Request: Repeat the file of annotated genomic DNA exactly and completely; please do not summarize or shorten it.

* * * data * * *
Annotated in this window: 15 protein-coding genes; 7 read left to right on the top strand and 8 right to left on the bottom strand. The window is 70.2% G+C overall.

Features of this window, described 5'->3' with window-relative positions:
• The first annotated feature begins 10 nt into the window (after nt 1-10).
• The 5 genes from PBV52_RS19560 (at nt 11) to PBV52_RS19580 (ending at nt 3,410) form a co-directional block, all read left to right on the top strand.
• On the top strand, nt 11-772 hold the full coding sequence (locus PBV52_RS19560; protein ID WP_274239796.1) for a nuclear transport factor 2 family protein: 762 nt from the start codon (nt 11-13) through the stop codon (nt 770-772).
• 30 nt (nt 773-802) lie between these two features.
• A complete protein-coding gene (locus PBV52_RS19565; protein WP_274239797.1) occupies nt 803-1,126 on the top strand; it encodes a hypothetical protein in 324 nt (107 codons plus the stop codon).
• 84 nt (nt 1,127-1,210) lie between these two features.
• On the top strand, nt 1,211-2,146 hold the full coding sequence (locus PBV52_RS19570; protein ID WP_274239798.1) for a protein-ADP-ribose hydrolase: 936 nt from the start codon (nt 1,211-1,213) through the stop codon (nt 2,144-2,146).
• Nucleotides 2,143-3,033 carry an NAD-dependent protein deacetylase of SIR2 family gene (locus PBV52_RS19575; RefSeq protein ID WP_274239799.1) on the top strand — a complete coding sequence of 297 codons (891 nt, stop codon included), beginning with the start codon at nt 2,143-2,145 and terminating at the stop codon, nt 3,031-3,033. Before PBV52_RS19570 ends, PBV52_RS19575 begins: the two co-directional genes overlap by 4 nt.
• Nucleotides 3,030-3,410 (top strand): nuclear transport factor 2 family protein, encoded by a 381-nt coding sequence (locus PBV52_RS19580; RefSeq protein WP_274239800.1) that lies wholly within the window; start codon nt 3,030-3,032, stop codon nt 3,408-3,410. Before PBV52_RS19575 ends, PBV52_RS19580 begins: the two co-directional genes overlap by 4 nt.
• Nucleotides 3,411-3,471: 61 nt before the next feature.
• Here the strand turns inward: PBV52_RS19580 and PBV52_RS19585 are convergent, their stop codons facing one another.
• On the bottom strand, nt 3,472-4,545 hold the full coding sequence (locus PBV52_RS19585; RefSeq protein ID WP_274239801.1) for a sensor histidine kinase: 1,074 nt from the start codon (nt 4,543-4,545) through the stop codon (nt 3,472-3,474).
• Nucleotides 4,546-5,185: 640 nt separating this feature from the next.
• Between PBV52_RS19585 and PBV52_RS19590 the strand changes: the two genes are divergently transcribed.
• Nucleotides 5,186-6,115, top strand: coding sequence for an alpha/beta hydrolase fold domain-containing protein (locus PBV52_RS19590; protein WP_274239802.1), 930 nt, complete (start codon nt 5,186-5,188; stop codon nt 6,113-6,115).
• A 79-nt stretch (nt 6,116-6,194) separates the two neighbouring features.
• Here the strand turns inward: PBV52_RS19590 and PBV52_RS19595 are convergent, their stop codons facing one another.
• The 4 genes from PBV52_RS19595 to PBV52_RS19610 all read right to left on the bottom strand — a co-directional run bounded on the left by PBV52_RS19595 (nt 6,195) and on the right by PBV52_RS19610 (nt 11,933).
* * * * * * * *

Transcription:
Annotated in this window: 15 protein-coding genes; 7 read left to right on the top strand and 8 right to left on the bottom strand. The window is 70.2% G+C overall.

Features of this window, described 5'->3' with window-relative positions:
• The first annotated feature begins 10 nt into the window (after nt 1-10).
• The 5 genes from PBV52_RS19560 (at nt 11) to PBV52_RS19580 (ending at nt 3,410) form a co-directional block, all read left to right on the top strand.
• On the top strand, nt 11-772 hold the full coding sequence (locus PBV52_RS19560; protein ID WP_274239796.1) for a nuclear transport factor 2 family protein: 762 nt from the start codon (nt 11-13) through the stop codon (nt 770-772).
• 30 nt (nt 773-802) lie between these two features.
• A complete protein-coding gene (locus PBV52_RS19565; protein WP_274239797.1) occupies nt 803-1,126 on the top strand; it encodes a hypothetical protein in 324 nt (107 codons plus the stop codon).
• 84 nt (nt 1,127-1,210) lie between these two features.
• On the top strand, nt 1,211-2,146 hold the full coding sequence (locus PBV52_RS19570; protein ID WP_274239798.1) for a protein-ADP-ribose hydrolase: 936 nt from the start codon (nt 1,211-1,213) through the stop codon (nt 2,144-2,146).
• Nucleotides 2,143-3,033 carry an NAD-dependent protein deacetylase of SIR2 family gene (locus PBV52_RS19575; RefSeq protein ID WP_274239799.1) on the top strand — a complete coding sequence of 297 codons (891 nt, stop codon included), beginning with the start codon at nt 2,143-2,145 and terminating at the stop codon, nt 3,031-3,033. Before PBV52_RS19570 ends, PBV52_RS19575 begins: the two co-directional genes overlap by 4 nt.
• Nucleotides 3,030-3,410 (top strand): nuclear transport factor 2 family protein, encoded by a 381-nt coding sequence (locus PBV52_RS19580; RefSeq protein WP_274239800.1) that lies wholly within the window; start codon nt 3,030-3,032, stop codon nt 3,408-3,410. Before PBV52_RS19575 ends, PBV52_RS19580 begins: the two co-directional genes overlap by 4 nt.
• Nucleotides 3,411-3,471: 61 nt before the next feature.
• Here the strand turns inward: PBV52_RS19580 and PBV52_RS19585 are convergent, their stop codons facing one another.
• On the bottom strand, nt 3,472-4,545 hold the full coding sequence (locus PBV52_RS19585; RefSeq protein ID WP_274239801.1) for a sensor histidine kinase: 1,074 nt from the start codon (nt 4,543-4,545) through the stop codon (nt 3,472-3,474).
• Nucleotides 4,546-5,185: 640 nt separating this feature from the next.
• Between PBV52_RS19585 and PBV52_RS19590 the strand changes: the two genes are divergently transcribed.
• Nucleotides 5,186-6,115, top strand: coding sequence for an alpha/beta hydrolase fold domain-containing protein (locus PBV52_RS19590; protein WP_274239802.1), 930 nt, complete (start codon nt 5,186-5,188; stop codon nt 6,113-6,115).
• A 79-nt stretch (nt 6,116-6,194) separates the two neighbouring features.
• Here the strand turns inward: PBV52_RS19590 and PBV52_RS19595 are convergent, their stop codons facing one another.
• The 4 genes from PBV52_RS19595 to PBV52_RS19610 all read right to left on the bottom strand — a co-directional run bounded on the left by PBV52_RS19595 (nt 6,195) and on the right by PBV52_RS19610 (nt 11,933).